The Indian bellwether stock market index has surged close to 1,600 points or 20per cent in the past twelve months, and with it, a number of domestic equity funds have raced ahead too. Many experts believe that the Indian Equity markets have now turned the corner from "broad based rally" to "stock picker's market" . In such a scenario, there might be a case for achieving geographical diversification by investing a portion of your moneys into International Mutual Funds .
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First and foremost, a cursory understanding of the three broad types of International Mutual Funds is warranted. The first, which can really be described as "hybrid" international funds, allocate at least 65per cent of their portfolios to domestic equities, and up to 35per cent of their portfolios into international stocks. Templeton India Equity Income Fund and Birla Sun Life International Equity Fund (Plan B) are examples of these. The second category of international funds employs a 'feeder' mechanism to collect funds locally and deploy them internationally, completely into foreign stocks of a specific region (for instance, Reliance US Equity Opportunities Fund). The third allocates funds to global equities, but based on a specific theme - popular themes include Gold Mining, Agriculture and Energy. DSP BlackRock World Energy Fund and DSP BlackRock World Gold Funds are examples of the third category.
Mutual Fund taxation norms stipulate that a fund must invest at least 65per cent of its assets into listed domestic equities for its tax treatment to be as an "equity fund". Hence, the first category of international funds scores highest from the standpoint of tax-efficiency, since their returns become tax-free after a year. In addition, their dividends are tax-free from day one.
International Fund Performances & Drivers
Understandably, the performances of International Funds have varied wildly depending upon the timeframe, theme, and geography in question. For instance - the NAV of Kotak World Gold Fund, a feeder fund into Falcon Gold Equity Fund, has dropped by 19.08per cent in the past year, whereas Mirae China Advantage Fund has delivered stellar returns of over 26per cent in the same period. However - a 3-year timeframe tells us a different story. Of the 60 international funds with a 3-year plus track record, only two have provided double digit annualized returns. As many as 23 have delivered a negative 3-year CAGR.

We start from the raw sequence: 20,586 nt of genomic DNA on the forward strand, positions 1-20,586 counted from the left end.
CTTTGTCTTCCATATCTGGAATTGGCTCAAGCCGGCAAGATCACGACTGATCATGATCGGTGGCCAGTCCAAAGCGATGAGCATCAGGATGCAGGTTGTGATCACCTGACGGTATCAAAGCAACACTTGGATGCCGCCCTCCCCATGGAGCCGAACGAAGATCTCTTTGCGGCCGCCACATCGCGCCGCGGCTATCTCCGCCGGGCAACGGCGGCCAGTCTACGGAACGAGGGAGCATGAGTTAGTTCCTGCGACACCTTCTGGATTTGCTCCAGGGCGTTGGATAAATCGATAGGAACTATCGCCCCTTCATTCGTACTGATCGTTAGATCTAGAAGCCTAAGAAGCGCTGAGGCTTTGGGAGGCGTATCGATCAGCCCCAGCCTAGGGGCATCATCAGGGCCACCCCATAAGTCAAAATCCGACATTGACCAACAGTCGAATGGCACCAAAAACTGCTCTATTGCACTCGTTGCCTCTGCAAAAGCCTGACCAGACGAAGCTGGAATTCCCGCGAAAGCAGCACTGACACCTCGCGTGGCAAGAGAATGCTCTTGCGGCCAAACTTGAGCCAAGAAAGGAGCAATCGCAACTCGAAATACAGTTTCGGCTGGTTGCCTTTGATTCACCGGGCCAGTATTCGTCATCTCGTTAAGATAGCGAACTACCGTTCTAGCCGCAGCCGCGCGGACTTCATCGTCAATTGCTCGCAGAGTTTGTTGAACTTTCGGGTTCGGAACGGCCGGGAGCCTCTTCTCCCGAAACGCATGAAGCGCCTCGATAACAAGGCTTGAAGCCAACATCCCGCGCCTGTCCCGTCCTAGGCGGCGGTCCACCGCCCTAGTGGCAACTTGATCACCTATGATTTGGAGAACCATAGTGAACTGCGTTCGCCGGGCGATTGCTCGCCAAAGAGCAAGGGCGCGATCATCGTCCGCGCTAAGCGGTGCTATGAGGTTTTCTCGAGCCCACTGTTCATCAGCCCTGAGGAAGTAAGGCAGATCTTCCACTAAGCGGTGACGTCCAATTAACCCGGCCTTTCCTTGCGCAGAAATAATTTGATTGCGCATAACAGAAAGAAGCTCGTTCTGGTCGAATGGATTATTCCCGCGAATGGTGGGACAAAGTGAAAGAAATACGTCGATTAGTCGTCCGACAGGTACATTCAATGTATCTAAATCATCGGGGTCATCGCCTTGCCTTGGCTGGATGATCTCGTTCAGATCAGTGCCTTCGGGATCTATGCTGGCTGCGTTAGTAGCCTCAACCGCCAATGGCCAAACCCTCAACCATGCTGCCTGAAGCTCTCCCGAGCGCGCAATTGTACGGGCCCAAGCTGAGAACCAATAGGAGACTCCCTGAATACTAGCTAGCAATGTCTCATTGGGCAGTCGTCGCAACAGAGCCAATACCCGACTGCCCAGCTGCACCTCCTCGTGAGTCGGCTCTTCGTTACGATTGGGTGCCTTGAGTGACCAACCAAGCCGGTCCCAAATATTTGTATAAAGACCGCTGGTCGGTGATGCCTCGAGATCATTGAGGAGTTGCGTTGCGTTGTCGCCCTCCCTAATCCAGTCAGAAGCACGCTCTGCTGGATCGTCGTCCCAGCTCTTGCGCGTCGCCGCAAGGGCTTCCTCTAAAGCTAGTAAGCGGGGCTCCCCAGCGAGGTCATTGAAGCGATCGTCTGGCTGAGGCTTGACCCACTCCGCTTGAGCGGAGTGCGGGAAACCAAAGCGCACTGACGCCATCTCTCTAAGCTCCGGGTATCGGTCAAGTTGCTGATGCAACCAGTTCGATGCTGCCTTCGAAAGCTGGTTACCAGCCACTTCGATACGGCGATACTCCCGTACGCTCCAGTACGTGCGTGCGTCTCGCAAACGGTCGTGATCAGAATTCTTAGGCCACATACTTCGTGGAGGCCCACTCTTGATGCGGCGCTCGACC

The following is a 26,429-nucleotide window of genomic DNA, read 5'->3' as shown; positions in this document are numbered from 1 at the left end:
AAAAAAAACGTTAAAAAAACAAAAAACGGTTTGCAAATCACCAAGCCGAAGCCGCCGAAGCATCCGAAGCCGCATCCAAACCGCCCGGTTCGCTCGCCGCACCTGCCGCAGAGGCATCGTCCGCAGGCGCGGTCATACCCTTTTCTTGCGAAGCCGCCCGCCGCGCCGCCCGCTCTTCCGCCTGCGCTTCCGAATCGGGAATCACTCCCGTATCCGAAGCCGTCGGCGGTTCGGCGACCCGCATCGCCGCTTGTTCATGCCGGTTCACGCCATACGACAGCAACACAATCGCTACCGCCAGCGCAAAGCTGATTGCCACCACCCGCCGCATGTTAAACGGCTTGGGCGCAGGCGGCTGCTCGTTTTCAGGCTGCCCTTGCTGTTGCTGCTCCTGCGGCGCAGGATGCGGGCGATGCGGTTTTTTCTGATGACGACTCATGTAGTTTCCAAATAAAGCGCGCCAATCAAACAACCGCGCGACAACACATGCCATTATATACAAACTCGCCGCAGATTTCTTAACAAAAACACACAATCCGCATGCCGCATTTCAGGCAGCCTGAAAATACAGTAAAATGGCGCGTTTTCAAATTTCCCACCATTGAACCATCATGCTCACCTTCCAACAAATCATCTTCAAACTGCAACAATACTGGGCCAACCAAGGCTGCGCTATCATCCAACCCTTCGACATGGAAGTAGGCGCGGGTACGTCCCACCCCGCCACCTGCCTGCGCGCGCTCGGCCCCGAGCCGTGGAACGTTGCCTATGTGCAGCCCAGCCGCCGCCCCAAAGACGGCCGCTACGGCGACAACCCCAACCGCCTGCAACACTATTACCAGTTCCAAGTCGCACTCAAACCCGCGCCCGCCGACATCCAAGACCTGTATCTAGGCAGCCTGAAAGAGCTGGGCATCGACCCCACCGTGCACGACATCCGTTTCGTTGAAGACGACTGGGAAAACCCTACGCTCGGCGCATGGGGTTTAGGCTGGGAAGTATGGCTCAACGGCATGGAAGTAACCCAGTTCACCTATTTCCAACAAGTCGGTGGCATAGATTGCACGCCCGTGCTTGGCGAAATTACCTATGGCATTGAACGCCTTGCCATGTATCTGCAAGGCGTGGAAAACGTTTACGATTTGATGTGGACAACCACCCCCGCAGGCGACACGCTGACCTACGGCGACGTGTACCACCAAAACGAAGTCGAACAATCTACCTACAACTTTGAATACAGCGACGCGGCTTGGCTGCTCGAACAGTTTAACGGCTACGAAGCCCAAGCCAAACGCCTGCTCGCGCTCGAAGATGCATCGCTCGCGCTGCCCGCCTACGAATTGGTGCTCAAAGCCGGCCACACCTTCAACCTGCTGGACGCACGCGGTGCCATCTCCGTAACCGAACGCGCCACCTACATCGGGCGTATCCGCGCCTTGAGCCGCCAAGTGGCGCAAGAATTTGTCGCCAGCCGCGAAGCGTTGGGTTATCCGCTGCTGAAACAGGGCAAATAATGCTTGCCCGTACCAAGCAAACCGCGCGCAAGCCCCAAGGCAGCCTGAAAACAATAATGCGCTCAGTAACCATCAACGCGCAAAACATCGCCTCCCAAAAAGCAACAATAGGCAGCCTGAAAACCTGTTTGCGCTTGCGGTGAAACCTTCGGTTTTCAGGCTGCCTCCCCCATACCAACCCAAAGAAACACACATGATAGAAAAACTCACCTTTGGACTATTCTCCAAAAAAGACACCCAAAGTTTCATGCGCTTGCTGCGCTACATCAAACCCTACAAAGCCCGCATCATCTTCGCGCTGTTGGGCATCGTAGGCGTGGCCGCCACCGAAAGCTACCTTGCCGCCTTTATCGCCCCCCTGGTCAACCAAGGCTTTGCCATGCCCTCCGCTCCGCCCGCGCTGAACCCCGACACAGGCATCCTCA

Investors who are considering investing into International Funds need to bear in mind that they have a unique set of risks intrinsic to them. First, there's the risk of the target country's currency depreciating during your investment timeframe, leading to an equivalent loss in the rupee value of your units. Second, there's the risk of the fund's target country itself underperforming. Together, these two risks can potentially create a double whammy effect on returns. A case in point is the beleaguered HSBC Brazil Fund, which has delivered a 5-year annualized return of -7.26per cent.
Why International Funds warrant a place in your portfolio
Despite their risks, we believe that International Funds do warrant a place in your portfolio at this time. Valuation-wise, Indian equities aren't exactly cheap anymore, and various signs are pointing to the fact that we may already be in the mid-stages of the current bull run. A smartly selected International Fund can help balance out the risk in your portfolio by hedging you against a fall in the Rupee versus the Dollar, and by strapping on an additional layer of diversification outside of Indian assets. Additionally, some mature markets such as the U.S are generally more stable and trade at 3-4X lower earnings multiples than domestic indices; they can help stabilize your equity portfolio and smooth out your long-term returns.
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The Bottom Line
Selecting the right International Fund portfolio can be a tricky task, and new investors with modest portfolios should ideally steer clear of them and opt for SIP's in domestic equity funds instead. Chasing historical returns or shying away from an International Fund based on past returns can both end up backfiring. At the very least, novice investors should avoid the second and third categories of International Funds, while making small & incremental investments into the first kind that combine domestic and international equities in a tax-efficient manner.
If you're a savvier investor with a keen understanding of how domestic and global equity markets work, you could consider a 10-15 per cent allocation to International Funds. Chinese Funds, despite their stellar one-year returns, may have become too risky for comfort at this point. U.S is still considered well balanced in terms of risk and reward, whereas Japanese markets hold potential, with the country having implemented a three-pronged strategy for economic growth; comprising of fiscal stimulus, monetary easing and structural reforms.
Use International Funds as a supplement to your core portfolio of domestic funds. Don't go overboard in your allocation to them. Let's not forget the wise words from the master Warren Buffet himself - "Risk comes from not knowing what you're doing". In all fairness, we'll always be privier to market influencers that are closer home.
The author is the Chief Information Officer for FinEdge, a financial advisory firm